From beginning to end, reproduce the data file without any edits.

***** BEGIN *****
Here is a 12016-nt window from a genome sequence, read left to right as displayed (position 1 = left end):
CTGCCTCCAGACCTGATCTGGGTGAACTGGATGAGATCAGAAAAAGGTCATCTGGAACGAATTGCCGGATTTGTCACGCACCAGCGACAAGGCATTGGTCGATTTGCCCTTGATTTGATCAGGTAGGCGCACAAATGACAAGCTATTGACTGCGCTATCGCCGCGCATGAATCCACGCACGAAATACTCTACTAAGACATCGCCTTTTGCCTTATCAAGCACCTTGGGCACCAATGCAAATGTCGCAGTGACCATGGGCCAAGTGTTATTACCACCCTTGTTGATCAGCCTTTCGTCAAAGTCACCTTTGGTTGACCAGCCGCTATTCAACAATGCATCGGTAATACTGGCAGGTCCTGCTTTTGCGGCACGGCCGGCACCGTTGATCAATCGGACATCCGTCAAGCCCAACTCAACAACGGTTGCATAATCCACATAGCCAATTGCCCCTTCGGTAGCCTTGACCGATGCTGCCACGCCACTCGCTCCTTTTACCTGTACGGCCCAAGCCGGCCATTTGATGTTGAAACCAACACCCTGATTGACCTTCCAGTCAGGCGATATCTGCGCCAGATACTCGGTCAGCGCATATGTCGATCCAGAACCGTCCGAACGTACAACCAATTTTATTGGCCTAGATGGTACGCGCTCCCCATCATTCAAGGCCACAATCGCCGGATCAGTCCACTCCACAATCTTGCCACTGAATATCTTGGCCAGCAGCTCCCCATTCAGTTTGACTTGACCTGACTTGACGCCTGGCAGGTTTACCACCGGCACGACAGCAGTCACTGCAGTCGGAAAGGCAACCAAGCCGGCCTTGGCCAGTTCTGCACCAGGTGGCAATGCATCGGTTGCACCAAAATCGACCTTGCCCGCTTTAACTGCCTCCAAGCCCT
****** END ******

Here is a 12016-nt window from a genome sequence, read left to right as displayed (position 1 = left end):
CTGCCTCCAGACCTGATCTGGGTGAACTGGATGAGATCAGAAAAAGGTCATCTGGAACGAATTGCCGGATTTGTCACGCACCAGCGACAAGGCATTGGTCGATTTGCCCTTGATTTGATCAGGTAGGCGCACAAATGACAAGCTATTGACTGCGCTATCGCCGCGCATGAATCCACGCACGAAATACTCTACTAAGACATCGCCTTTTGCCTTATCAAGCACCTTGGGCACCAATGCAAATGTCGCAGTGACCATGGGCCAAGTGTTATTACCACCCTTGTTGATCAGCCTTTCGTCAAAGTCACCTTTGGTTGACCAGCCGCTATTCAACAATGCATCGGTAATACTGGCAGGTCCTGCTTTTGCGGCACGGCCGGCACCGTTGATCAATCGGACATCCGTCAAGCCCAACTCAACAACGGTTGCATAATCCACATAGCCAATTGCCCCTTCGGTAGCCTTGACCGATGCTGCCACGCCACTCGCTCCTTTTACCTGTACGGCCCAAGCCGGCCATTTGATGTTGAAACCAACACCCTGATTGACCTTCCAGTCAGGCGATATCTGCGCCAGATACTCGGTCAGCGCATATGTCGATCCAGAACCGTCCGAACGTACAACCAATTTTATTGGCCTAGATGGTACGCGCTCCCCATCATTCAAGGCCACAATCGCCGGATCAGTCCACTCCACAATCTTGCCACTGAATATCTTGGCCAGCAGCTCCCCATTCAGTTTGACTTGACCTGACTTGACGCCTGGCAGGTTTACCACCGGCACGACAGCAGTCACTGCAGTCGGAAAGGCAACCAAGCCGGCCTTGGCCAGTTCTGCACCAGGTGGCAATGCATCGGTTGCACCAAAATCGACCTTGCCCGCTTTAACTGCCTCCAAGCCCT